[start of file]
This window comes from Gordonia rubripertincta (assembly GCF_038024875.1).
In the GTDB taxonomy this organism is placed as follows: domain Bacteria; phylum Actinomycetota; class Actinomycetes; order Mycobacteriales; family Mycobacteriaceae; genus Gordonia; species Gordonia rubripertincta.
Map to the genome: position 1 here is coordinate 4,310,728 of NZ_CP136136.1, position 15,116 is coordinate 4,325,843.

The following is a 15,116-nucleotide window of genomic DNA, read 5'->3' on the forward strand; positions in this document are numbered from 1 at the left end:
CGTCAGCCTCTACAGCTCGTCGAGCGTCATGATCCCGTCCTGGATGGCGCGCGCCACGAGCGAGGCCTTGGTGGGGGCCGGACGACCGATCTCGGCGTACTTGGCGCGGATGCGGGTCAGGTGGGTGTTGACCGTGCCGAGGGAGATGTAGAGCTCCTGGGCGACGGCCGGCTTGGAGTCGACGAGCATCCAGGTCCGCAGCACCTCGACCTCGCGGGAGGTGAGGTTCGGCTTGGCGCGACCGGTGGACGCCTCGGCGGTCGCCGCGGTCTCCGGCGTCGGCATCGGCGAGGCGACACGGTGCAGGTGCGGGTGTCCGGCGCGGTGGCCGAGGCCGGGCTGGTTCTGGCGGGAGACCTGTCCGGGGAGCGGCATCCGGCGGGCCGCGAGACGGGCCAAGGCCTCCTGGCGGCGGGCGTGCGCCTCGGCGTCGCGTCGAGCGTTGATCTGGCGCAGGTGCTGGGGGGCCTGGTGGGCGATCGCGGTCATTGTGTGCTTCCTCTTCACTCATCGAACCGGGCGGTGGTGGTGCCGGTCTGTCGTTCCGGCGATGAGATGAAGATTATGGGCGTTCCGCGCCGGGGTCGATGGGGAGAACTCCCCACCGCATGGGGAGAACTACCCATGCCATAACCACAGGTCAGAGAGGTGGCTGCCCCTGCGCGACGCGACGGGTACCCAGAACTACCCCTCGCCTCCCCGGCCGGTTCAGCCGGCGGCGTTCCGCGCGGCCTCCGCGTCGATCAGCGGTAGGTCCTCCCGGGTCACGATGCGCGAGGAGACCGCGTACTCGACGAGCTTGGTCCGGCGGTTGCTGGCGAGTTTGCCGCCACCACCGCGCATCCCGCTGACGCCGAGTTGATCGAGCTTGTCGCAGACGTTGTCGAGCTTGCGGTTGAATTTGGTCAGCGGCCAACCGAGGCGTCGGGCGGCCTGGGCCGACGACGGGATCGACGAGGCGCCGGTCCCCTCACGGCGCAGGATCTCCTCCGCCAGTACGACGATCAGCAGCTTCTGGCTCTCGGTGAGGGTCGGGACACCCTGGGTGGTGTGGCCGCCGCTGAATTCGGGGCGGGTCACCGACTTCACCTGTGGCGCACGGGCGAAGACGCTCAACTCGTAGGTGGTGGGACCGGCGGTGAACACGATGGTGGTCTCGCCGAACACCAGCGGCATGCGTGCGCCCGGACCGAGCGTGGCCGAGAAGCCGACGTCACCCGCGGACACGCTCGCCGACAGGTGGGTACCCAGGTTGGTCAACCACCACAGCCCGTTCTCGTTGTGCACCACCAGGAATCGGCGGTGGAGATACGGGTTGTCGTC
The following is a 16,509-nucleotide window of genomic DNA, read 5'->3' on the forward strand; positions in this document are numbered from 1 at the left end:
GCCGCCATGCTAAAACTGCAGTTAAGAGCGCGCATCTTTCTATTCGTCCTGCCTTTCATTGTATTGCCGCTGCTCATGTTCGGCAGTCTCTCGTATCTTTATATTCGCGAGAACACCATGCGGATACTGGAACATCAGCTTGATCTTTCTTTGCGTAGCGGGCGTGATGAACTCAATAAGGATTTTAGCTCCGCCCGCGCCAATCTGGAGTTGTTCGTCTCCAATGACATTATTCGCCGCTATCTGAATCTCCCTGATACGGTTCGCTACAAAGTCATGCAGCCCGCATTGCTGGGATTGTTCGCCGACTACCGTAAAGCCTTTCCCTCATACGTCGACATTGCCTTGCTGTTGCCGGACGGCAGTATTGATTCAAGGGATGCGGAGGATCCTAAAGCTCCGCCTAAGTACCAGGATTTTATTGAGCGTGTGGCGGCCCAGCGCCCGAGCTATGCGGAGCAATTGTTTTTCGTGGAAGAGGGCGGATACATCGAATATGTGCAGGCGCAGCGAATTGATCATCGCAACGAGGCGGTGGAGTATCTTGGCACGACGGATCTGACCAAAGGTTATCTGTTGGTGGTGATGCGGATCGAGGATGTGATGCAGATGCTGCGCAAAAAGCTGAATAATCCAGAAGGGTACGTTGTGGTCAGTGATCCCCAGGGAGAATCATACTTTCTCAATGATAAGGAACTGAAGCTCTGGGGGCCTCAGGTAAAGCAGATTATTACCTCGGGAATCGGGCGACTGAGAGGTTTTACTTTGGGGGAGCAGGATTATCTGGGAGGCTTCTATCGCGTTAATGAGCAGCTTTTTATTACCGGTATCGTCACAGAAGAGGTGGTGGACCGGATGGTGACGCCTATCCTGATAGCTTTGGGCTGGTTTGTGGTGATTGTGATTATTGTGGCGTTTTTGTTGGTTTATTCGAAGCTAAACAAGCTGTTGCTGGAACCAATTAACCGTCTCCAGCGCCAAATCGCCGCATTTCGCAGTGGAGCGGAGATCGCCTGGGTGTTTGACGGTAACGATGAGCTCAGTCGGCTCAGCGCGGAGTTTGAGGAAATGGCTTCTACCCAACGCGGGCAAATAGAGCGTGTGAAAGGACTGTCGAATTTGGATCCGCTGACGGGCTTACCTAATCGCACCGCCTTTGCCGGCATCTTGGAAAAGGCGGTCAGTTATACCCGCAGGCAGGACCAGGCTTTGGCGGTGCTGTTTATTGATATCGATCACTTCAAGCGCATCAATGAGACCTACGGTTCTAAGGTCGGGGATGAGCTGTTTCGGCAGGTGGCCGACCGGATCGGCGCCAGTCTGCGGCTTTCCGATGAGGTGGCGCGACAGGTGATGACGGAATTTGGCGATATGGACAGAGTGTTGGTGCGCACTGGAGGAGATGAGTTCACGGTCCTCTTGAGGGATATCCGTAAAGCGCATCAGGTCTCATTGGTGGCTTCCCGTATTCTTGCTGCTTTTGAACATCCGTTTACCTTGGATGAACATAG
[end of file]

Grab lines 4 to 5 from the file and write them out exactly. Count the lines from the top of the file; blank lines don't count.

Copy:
The following is a 15,116-nucleotide window of genomic DNA, read 5'->3' on the forward strand; positions in this document are numbered from 1 at the left end:
CGTCAGCCTCTACAGCTCGTCGAGCGTCATGATCCCGTCCTGGATGGCGCGCGCCACGAGCGAGGCCTTGGTGGGGGCCGGACGACCGATCTCGGCGTACTTGGCGCGGATGCGGGTCAGGTGGGTGTTGACCGTGCCGAGGGAGATGTAGAGCTCCTGGGCGACGGCCGGCTTGGAGTCGACGAGCATCCAGGTCCGCAGCACCTCGACCTCGCGGGAGGTGAGGTTCGGCTTGGCGCGACCGGTGGACGCCTCGGCGGTCGCCGCGGTCTCCGGCGTCGGCATCGGCGAGGCGACACGGTGCAGGTGCGGGTGTCCGGCGCGGTGGCCGAGGCCGGGCTGGTTCTGGCGGGAGACCTGTCCGGGGAGCGGCATCCGGCGGGCCGCGAGACGGGCCAAGGCCTCCTGGCGGCGGGCGTGCGCCTCGGCGTCGCGTCGAGCGTTGATCTGGCGCAGGTGCTGGGGGGCCTGGTGGGCGATCGCGGTCATTGTGTGCTTCCTCTTCACTCATCGAACCGGGCGGTGGTGGTGCCGGTCTGTCGTTCCGGCGATGAGATGAAGATTATGGGCGTTCCGCGCCGGGGTCGATGGGGAGAACTCCCCACCGCATGGGGAGAACTACCCATGCCATAACCACAGGTCAGAGAGGTGGCTGCCCCTGCGCGACGCGACGGGTACCCAGAACTACCCCTCGCCTCCCCGGCCGGTTCAGCCGGCGGCGTTCCGCGCGGCCTCCGCGTCGATCAGCGGTAGGTCCTCCCGGGTCACGATGCGCGAGGAGACCGCGTACTCGACGAGCTTGGTCCGGCGGTTGCTGGCGAGTTTGCCGCCACCACCGCGCATCCCGCTGACGCCGAGTTGATCGAGCTTGTCGCAGACGTTGTCGAGCTTGCGGTTGAATTTGGTCAGCGGCCAACCGAGGCGTCGGGCGGCCTGGGCCGACGACGGGATCGACGAGGCGCCGGTCCCCTCACGGCGCAGGATCTCCTCCGCCAGTACGACGATCAGCAGCTTCTGGCTCTCGGTGAGGGTCGGGACACCCTGGGTGGTGTGGCCGCCGCTGAATTCGGGGCGGGTCACCGACTTCACCTGTGGCGCACGGGCGAAGACGCTCAACTCGTAGGTGGTGGGACCGGCGGTGAACACGATGGTGGTCTCGCCGAACACCAGCGGCATGCGTGCGCCCGGACCGAGCGTGGCCGAGAAGCCGACGTCACCCGCGGACACGCTCGCCGACAGGTGGGTACCCAGGTTGGTCAACCACCACAGCCCGTTCTCGTTGTGCACCACCAGGAATCGGCGGTGGAGATACGGGTTGTCGTC